Do I Need an Attorney to File for Bankruptcy

As with many matters of legal concern, the need to hire an attorney will depend typically on how complex the bankruptcy is and the type.

By law, you are not required to hire an attorney when filing for bankruptcy, but.n most cases hiring the services of an experienced bankruptcy attorney may be more advantageous than you think. Filing for bankruptcy is not a simple matter and for the inexperienced will take both time and plenty of research. There are specific forms that must be completed properly and time frames that have to be complied with.

When can the use of an attorney be avoided?

Do I Need an Attorney to File for BankruptcyIf the bankruptcy is quite straightforward there is a better chance of a successful completion and the receipt of a discharge without an attorney’s assistance. This applies more to a Chapter 7 bankruptcy than any other.

A less complex bankruptcy application will apply if your income falls below the average in the state where you live, you do not own many assets or have any serious outstanding debts, and you don’t have anyone accusing you of financial fraud. In that case you could probably manage without an attorney.

However, even a very simple Chapter 7 bankruptcy attracts a large amount of paperwork as well as gathering up other financial documentation, researching bankruptcy and any exemption laws, and following local court procedures and rules.

For a more complex Chapter 7 bankruptcy application, such as if you are the owner of a business, have significant assets, have income above the average or have a creditor who has threatened you with a fraud claim, you will benefit from the help of an attorney. If any of the above applies to you and you have deficiencies in the material you put before the court, you run the risk of having your application dismissed and alternate orders made for the sale of your assets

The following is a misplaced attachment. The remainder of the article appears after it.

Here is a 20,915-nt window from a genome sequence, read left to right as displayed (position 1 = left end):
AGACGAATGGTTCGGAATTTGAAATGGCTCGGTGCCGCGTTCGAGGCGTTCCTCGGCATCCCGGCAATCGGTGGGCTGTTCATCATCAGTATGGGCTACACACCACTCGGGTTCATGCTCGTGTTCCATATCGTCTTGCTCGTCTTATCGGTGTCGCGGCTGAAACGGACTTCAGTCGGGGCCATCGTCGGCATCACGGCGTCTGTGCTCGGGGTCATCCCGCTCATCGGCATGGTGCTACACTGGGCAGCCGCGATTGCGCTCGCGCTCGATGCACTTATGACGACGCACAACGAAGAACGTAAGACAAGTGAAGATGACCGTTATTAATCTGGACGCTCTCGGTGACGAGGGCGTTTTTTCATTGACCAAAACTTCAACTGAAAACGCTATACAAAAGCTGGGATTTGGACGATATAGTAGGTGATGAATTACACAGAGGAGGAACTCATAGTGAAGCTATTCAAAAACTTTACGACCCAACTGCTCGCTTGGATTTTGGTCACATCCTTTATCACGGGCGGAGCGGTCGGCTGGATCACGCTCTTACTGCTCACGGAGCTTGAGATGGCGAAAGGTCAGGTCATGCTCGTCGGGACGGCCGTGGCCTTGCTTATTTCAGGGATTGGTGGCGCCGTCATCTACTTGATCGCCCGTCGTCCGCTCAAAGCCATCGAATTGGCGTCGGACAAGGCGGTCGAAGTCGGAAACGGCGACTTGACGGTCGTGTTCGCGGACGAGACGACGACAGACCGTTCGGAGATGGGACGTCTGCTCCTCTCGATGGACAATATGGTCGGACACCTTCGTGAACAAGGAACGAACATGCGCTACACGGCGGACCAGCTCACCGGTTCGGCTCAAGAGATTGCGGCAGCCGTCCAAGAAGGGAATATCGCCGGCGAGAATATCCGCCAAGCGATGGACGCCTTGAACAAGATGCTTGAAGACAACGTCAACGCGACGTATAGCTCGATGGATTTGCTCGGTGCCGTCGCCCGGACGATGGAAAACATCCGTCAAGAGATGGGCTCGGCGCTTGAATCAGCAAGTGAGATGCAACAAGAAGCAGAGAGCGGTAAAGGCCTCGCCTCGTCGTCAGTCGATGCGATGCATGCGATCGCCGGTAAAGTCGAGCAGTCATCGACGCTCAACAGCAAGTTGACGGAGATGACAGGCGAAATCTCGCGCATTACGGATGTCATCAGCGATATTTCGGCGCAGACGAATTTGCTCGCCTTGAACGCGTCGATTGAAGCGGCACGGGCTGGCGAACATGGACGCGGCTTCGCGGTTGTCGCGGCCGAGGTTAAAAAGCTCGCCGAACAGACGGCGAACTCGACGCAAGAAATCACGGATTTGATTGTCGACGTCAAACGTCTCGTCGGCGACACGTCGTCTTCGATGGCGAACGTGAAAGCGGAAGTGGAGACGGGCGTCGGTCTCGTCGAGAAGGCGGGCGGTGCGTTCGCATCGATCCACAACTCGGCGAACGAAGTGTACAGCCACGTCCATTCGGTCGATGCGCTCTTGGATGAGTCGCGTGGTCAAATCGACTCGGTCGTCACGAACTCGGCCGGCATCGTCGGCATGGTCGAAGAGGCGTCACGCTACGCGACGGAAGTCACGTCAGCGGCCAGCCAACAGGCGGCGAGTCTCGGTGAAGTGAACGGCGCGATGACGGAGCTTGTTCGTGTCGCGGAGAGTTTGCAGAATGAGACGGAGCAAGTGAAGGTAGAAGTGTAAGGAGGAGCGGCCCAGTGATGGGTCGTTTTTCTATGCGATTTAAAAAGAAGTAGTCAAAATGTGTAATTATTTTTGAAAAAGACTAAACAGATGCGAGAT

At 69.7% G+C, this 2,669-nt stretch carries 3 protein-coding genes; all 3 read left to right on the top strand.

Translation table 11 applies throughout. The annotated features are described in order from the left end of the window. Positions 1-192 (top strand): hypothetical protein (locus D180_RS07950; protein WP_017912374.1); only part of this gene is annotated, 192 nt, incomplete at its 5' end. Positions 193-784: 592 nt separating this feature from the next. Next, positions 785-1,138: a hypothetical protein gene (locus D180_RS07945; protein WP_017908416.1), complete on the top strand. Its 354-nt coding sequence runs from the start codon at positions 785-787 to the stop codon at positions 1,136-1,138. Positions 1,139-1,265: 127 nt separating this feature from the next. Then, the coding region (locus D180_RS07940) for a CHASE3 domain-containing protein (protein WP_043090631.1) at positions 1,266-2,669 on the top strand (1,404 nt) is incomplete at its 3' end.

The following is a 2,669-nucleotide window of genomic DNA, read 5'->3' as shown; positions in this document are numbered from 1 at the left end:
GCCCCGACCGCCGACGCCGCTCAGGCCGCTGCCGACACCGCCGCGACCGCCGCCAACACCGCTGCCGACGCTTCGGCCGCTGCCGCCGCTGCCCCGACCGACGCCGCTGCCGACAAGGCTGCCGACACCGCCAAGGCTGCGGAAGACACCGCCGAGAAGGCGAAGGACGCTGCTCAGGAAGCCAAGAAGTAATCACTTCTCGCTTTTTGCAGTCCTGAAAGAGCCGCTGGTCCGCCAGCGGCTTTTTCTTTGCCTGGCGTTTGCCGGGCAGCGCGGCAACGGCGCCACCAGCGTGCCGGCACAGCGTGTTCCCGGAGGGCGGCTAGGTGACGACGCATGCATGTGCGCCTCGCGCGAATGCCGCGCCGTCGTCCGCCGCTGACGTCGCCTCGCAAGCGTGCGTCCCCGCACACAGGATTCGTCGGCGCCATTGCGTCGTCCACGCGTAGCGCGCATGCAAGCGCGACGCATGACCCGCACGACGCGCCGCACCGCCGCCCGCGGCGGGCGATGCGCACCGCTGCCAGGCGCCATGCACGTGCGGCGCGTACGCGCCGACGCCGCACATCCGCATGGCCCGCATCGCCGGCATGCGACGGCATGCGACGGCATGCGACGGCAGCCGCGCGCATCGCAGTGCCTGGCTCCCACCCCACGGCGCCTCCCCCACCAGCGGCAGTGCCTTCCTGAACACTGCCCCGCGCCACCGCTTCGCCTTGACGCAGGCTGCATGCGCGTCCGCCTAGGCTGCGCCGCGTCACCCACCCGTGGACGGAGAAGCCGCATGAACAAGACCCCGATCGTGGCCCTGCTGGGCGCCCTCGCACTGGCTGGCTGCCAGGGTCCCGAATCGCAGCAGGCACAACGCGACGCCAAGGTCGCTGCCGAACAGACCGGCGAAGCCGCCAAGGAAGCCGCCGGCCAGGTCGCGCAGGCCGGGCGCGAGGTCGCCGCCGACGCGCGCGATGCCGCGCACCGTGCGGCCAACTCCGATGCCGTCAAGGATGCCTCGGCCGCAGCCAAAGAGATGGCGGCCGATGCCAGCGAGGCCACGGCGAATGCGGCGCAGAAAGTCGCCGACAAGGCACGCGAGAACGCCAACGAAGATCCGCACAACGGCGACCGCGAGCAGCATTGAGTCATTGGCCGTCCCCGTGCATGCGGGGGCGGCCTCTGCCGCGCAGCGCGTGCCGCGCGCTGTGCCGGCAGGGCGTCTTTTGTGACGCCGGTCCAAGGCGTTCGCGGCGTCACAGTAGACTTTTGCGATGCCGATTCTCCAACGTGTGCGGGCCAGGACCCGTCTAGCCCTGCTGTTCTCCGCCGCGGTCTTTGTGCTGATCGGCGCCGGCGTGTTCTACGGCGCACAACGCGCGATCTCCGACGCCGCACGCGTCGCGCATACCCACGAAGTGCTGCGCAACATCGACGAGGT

When might you need an Attorney?

An attorney’s role is of more relevance in a Chapter 13 Bankruptcy. Some people choose to file a Chapter 13 bankruptcy as a substitute for a Chapter 7. A Chapter 13 applies if your income is too high to qualify for a Chapter 7, or you have the ability to restructure your debts to make repayments. You can restructure your debts to catch up with arrears on a mortgages, gett rid of a second mortgage, reduce either the time or repayment costs of car loans, or to paying back priority debts. This is obviously a more complex process than a Chapter 7.

Along with the filing of bankruptcy forms you need to offer a plan for repayment. This type of plan can be difficult to compile based on the priority of your debts, applicable interest rates and what type of repayment schedule might be accepted by your creditors.. Also, particular actions like restructuring a second mortgage or changing the terms of your car loan will normally require filing extra paperwork with the court.

If you are not comfortable with any aspect of the bankruptcy process, you should consider hiring an attorney who will prepare the forms, attend any hearings with you, and help you through this often traumatic process.

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